Claim: Kurds most effective anti-Assad fighters
Huffington Post article claims Kurdish militants in Syria are “most effective” fighters against Syria's President Bashar al-Assad
On 14 September 2016, an article was published in The Huffington Post in which it was claimed that Kurdish militants are the most effective fighters against the president of Syria, Bashar al-Assad, whose regime controls now less than half of Syrian territory after it opened fire on unarmed protesters in 2011 and instigated a civil war which resulted in more than 250,000 deaths and forced more than 11 million Syrians from their homes.
According to the author, “Turkey is worried that the most effective anti-Assad fighters in Syria — the Kurds — are working hand in hand with Kurdish separatists in the Turkish southeast.”
A number of reports, however, dispute the claim that the most effective fighers against the Syrian regime are Kurdish militants. Some even suggest an alliance between the Kurds and the regime since the beginning of the civil war though Syrian Kurds have been discriminated by the Syrian government for years.
An article published in The Los Angeles Times wrote “The Kurds have played both sides of the Syrian conflict, forging tactical alliances with both the Syrian government of President Bashar Assad as well as the rebels fighting to end his rule.”
Syrian Kurdish writer and politican Salah Badruddin is reported to have said in an interview that “the Democratic Union Party (PYD) and the Syrian government were allies since the outbreak of the Syrian civil war in 2011.”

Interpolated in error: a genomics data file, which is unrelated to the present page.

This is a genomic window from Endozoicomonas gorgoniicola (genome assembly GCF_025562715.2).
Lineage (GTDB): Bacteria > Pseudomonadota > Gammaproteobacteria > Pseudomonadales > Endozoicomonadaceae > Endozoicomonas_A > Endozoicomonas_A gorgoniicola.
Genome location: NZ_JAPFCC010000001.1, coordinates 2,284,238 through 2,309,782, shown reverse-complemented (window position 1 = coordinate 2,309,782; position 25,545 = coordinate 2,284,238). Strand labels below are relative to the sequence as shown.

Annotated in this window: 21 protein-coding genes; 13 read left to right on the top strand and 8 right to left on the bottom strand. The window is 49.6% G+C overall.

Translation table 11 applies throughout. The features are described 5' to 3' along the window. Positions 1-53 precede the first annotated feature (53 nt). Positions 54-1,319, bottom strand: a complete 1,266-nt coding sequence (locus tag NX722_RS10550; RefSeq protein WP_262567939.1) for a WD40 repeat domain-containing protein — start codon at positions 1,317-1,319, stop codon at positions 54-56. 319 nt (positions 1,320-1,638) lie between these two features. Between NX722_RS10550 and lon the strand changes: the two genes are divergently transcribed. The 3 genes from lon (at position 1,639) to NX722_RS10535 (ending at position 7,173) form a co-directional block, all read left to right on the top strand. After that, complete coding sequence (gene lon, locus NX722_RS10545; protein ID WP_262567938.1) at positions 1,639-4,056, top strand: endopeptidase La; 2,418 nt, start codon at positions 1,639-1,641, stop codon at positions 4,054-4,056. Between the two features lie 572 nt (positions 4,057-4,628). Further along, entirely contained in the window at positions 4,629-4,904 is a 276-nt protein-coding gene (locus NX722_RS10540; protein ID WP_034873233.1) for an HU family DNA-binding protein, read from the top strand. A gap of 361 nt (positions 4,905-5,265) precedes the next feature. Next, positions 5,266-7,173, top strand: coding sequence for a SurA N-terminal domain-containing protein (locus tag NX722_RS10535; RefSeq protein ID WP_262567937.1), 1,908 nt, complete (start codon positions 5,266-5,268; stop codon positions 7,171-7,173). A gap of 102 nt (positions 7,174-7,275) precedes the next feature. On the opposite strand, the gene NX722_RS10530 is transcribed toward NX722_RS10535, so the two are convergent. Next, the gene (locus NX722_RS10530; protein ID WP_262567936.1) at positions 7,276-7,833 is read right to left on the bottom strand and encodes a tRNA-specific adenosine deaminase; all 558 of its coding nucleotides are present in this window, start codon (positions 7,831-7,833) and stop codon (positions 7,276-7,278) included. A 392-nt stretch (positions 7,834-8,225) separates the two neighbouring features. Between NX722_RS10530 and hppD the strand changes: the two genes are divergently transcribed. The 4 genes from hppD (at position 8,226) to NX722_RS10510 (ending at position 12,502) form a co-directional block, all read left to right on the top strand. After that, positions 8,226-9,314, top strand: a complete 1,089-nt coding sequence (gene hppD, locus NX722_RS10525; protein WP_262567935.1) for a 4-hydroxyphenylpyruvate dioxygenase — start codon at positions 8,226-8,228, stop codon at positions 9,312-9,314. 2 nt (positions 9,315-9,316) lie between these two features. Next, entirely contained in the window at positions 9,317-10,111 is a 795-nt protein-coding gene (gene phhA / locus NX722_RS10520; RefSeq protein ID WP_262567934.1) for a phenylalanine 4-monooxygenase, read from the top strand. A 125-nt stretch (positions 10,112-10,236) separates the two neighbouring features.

“In the complicated world of politics, even allies sometimes clash, and up to the present moment, I haven’t seen PYD and the Syrian regime clashing seriously, and thus what happened recently in Qamishlo can be seen as a matter of disagreement between friends,” Badruddin said.
Another article published in 2012, a relatively early stage of the Syrian civil war, claimed that “Politically divided and uncertain about their future, Syria's two million Kurds, 10 per cent of the population, have played a limited role in the uprising, analysts, activists and Kurdish groups say.”
Furthermore, Syrian rebel groups also have played a major role in the fight against the Syrian regime, according to a BBC report. A rebel group named Jaysh al-Islam, for instance, claimed that “it was behind the bombing of the National Security Bureau's headquarters in Damascus in July 2012, which killed several senior security officials including the defence minister and President Assad's brother-in-law.”
As the civil war drags into its 6th year, the Syrian regime’s helicopters were videotaped several times while dropping barrel bombs over civilian settlements, drawing international condemnation.